Our Opinion: 2017

London’s luxury property market is suffering

There is a problem in London’s high-end market – people just aren’t as keen on luxury property as they were a year ago.

New figures confirm that 2016 was not a good year. Prices for prime properties fell 5.8%, despite the weaker pound, which was expected to inspire overseas investment in London property. The number of sales was down 21% in the most expensive areas of the capital, including Kensington and Westminster.

In the new-build market, sales fell to their lowest levels since 2012.

The Malaysian consortium behind the redevelopment of Battersea Power Station had planned to build more than 3,800 apartments on the site. But after selling 1,460 flats, weak demand for luxury London property has forced it to consider changing one million square feet t of the remaining space into offices.

There is a number of factors behind the fall. Last April, on top of the 3% stamp-duty surcharge imposed on the purchase of second homes, the government introduced a 15% stamp- duty tax on properties bought via “non- natural persons”, such as offshore trusts. Policymakers are keen to discourage people from buying property in this way, as it allows buyers to remain anonymous and avoid certain UK taxes.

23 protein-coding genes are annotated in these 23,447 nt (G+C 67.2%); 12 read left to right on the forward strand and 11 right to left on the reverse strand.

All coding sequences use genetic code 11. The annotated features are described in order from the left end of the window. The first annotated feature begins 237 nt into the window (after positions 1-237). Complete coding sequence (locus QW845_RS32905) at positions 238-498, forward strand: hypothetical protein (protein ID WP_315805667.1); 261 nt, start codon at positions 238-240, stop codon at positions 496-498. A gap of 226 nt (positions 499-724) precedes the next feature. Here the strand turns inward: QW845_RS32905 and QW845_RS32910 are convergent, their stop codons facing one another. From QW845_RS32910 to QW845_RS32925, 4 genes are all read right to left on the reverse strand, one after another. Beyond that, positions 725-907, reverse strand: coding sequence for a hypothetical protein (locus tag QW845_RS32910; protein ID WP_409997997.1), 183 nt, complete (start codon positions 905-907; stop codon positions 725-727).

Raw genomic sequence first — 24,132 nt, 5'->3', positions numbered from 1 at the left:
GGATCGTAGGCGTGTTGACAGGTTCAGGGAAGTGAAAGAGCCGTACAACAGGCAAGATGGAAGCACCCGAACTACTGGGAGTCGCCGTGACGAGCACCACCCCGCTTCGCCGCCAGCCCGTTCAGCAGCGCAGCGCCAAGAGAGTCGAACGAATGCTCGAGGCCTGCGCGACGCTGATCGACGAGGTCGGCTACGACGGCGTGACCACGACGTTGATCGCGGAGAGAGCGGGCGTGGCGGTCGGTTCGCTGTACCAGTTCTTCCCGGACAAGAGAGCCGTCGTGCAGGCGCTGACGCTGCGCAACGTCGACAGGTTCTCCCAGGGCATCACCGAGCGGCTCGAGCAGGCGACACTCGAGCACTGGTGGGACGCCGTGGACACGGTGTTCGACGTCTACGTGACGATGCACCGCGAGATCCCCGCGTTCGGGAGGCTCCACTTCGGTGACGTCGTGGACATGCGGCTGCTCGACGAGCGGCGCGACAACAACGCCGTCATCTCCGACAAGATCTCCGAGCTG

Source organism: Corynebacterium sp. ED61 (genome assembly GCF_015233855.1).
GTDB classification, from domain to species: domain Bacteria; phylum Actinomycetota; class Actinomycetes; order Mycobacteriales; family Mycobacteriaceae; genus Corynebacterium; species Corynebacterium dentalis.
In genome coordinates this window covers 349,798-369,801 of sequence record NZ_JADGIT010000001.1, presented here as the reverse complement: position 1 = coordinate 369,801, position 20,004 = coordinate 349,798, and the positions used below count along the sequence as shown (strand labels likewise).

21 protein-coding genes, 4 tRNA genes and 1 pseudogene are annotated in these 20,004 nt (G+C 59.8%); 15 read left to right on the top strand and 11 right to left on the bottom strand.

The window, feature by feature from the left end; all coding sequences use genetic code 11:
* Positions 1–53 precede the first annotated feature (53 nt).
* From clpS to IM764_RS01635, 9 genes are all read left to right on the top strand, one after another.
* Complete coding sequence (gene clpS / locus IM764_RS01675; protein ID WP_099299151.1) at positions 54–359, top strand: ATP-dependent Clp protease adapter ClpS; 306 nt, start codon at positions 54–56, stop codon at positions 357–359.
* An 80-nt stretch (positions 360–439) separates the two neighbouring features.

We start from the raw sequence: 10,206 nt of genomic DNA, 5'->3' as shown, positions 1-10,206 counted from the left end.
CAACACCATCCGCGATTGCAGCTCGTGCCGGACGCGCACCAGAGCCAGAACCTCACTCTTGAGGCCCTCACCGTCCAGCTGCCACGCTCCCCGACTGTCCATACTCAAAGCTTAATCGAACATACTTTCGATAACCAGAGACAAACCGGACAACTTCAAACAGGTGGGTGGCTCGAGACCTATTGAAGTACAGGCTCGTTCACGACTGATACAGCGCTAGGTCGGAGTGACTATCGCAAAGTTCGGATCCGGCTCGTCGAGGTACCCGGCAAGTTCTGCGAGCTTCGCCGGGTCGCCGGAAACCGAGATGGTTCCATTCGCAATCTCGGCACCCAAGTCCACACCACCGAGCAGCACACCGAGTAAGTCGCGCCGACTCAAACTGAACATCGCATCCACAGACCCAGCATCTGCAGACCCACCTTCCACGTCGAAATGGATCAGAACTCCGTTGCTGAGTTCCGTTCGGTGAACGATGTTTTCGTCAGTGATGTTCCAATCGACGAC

Subdued demand may also be due to greater restrictions on “investor visas” – permits that grant residency to wealthy foreigners who invest a certain amount of money in the UK. In 2014, the government doubled the minimum investment to £2m and bought in new money-laundering checks. The number of people granted investor visas in 2016 was down 80% from the 2014 peak, which seems to have affected property sales, says Jack Sidders on Bloomberg – the percentage of houses in prime central London that were bought by international buyers dropped to 41% in the three months to December, down from 60% in the previous quarter, according to figures from Hamptons International.

So the government’s plan to discourage wealthy foreigners from buying up London’s luxury property appears to be working, helped along by post- referendum uncertainty. But so far there is not much sign of falling prices spreading to the “less luxury” parts of the market. Within inner prime London, the “up and coming” areas of Marylebone, Fitzrovia and Soho saw price increases of almost 20%, according to the property fund LCP – London Central Portfolio.


22nd March 2017